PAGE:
The Casey Foundation developed this training to benefit foster parents who are caring for children with traumatic experiences.
Date and time
Tue Dec 06 2022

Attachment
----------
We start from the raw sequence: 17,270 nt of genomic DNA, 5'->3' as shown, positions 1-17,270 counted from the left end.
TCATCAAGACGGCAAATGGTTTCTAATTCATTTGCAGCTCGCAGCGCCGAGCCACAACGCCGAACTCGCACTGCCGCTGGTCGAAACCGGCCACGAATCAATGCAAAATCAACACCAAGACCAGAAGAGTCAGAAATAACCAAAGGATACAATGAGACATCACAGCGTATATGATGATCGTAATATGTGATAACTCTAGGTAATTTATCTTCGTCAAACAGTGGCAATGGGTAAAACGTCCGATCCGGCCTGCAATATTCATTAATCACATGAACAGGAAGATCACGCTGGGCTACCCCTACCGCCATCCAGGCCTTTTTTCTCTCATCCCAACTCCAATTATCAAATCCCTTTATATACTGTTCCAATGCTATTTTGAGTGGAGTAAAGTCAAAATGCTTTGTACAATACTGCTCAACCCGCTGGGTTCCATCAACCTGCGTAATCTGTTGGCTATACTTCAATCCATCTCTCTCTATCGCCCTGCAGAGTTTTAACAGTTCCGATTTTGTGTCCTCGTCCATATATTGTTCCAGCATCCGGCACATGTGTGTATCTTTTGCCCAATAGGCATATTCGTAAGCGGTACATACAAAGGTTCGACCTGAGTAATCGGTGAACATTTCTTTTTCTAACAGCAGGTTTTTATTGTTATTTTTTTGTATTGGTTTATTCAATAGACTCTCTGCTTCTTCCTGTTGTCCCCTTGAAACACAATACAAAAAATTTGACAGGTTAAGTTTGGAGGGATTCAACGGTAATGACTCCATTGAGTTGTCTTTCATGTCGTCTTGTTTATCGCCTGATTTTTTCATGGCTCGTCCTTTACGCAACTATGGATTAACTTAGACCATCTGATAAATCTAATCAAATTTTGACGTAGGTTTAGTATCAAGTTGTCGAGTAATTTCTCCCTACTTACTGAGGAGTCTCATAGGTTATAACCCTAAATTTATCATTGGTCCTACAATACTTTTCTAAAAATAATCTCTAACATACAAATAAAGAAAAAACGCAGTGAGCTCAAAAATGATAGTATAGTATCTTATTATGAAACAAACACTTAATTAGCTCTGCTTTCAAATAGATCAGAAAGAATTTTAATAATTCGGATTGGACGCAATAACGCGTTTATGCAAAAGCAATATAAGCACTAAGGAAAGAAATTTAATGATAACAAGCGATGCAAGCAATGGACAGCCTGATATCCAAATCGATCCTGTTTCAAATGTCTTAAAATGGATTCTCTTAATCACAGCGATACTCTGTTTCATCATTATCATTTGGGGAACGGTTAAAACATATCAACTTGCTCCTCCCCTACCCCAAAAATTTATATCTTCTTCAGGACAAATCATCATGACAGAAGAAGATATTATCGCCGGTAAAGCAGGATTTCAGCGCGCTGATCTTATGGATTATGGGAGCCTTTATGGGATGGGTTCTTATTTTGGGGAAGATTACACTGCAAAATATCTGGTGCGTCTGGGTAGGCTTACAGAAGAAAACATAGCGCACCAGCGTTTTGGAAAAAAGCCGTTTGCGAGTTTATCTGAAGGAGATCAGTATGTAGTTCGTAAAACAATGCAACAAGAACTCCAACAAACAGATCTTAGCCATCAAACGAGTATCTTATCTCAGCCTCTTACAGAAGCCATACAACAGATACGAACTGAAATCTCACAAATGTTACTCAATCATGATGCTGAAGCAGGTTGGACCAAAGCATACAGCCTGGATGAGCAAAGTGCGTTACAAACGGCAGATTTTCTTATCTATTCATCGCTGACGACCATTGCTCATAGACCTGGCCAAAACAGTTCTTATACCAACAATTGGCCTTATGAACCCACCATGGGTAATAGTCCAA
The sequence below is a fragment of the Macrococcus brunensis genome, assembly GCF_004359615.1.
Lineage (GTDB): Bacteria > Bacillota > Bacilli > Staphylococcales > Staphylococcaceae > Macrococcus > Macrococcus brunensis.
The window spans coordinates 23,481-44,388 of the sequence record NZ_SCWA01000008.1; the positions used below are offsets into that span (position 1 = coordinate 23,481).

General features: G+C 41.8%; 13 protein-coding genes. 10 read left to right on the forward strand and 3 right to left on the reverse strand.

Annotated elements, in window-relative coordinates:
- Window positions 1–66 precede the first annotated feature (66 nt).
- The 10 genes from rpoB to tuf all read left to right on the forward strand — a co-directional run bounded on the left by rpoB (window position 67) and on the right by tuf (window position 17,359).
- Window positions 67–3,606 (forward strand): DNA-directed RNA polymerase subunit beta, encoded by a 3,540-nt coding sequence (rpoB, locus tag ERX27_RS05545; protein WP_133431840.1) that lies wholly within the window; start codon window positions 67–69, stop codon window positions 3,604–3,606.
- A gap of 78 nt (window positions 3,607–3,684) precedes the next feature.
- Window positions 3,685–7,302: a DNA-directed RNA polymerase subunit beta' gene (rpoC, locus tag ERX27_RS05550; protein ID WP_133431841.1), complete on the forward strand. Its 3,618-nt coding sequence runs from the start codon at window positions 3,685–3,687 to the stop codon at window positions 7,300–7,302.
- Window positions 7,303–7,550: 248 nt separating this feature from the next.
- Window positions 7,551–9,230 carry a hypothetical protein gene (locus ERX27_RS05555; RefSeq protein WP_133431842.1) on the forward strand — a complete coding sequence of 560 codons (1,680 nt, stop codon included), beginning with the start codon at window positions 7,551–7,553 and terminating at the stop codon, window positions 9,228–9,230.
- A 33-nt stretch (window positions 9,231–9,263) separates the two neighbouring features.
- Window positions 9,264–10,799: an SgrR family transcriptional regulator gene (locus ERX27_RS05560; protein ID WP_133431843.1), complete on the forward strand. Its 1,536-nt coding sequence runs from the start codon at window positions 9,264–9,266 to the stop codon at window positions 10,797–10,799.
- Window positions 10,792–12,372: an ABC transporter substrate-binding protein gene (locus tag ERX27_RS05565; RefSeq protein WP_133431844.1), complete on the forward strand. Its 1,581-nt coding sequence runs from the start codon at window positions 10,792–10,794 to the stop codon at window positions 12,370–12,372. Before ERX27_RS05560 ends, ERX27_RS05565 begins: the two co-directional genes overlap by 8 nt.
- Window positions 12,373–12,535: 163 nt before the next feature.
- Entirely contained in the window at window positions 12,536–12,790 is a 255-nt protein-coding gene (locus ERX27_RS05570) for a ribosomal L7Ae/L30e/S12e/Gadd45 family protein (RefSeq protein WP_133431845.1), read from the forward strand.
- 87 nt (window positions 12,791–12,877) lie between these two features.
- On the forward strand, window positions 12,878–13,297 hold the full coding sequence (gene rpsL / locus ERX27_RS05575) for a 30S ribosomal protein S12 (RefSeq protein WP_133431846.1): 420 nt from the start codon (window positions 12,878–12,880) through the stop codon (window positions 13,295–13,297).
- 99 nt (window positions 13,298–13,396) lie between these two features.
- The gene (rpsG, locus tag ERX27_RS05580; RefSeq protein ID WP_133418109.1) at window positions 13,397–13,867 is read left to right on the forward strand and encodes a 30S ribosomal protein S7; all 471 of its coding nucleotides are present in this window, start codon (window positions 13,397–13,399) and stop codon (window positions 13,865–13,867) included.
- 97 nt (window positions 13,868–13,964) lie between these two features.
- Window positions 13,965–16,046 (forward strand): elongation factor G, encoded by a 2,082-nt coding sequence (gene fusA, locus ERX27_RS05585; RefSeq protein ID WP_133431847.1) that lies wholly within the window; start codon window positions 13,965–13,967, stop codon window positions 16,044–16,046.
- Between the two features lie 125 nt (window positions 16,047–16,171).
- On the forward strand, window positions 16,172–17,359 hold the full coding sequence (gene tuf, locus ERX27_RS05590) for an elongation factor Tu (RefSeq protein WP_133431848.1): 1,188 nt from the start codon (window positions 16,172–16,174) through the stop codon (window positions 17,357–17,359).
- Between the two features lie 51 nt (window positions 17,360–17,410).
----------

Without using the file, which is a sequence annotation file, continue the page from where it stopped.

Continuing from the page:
<div>The Casey Foundation developed this training to benefit foster parents who are caring for children with traumatic experiences.</div><div style="margin-top: 20px"><div style="margin: 20px 10px;font-size: 15px;line-height: 22px;font-weight: 400;text-align: left;"><p>Because foster parents play a critical role in supporting children in foster care, who often have experienced trauma, the Casey Foundation developed ARC Reflections, a nine-session program that child welfare agencies can use to train foster parents to better care for children who have had traumatic experiences.</p><p>A new skill-building curriculum to help foster parents, kin and other caregivers support children who have experienced trauma is now available. ARC Reflections provides caregivers with tools and hands-on training to help children and teens build healthy attachments with adults, regulate their emotions and behavior and build strengths and competencies that may have been disrupted by exposure to trauma.</p><p>“ARC Reflections is a freestanding, in-service parenting course that adds a trauma focus to a child welfare agency’s array of resources for caregivers,” says Tracey Feild, director of the Casey Foundation’s Child Welfare Strategy Group. “If implemented well, the curriculum can reduce placement disruptions and foster parent turnover and allow children and their caregivers to focus on building a relationship and permanence.”</p><p>Tested in six pilot sites in 2015 and evaluated by Child Trends, ARC Reflections — a collaboration between the Casey Foundation and the Justice Resource Institute — was written by clinicians Margaret Blaustein and Kristine Kinniburgh, the developers of the Attachment, Regulation and Competency (ARC) framework. A growing body of research indicates that the ARC framework reduces children’s symptoms of posttraumatic stress and increases their adaptive and social skills.</p><p>During the curriculum’s nine two-hour sessions, facilitators help caregivers practice problem-solving skills that they can apply in their homes and relationships. In addition, “Olivia’s Story,” a composite case study of a child’s experiences at different ages and developmental stages, reinforces key themes and illustrates strategies for helping children with their emotions and behavior.</p><p>The curriculum encourages foster parents to be curious and reflective about children in their care and gauge their own reactions and responses. Frequent “check-ins” allow adults to link their levels of energy and emotional states with their ability to be thoughtful, engaged caregivers.</p></div></div>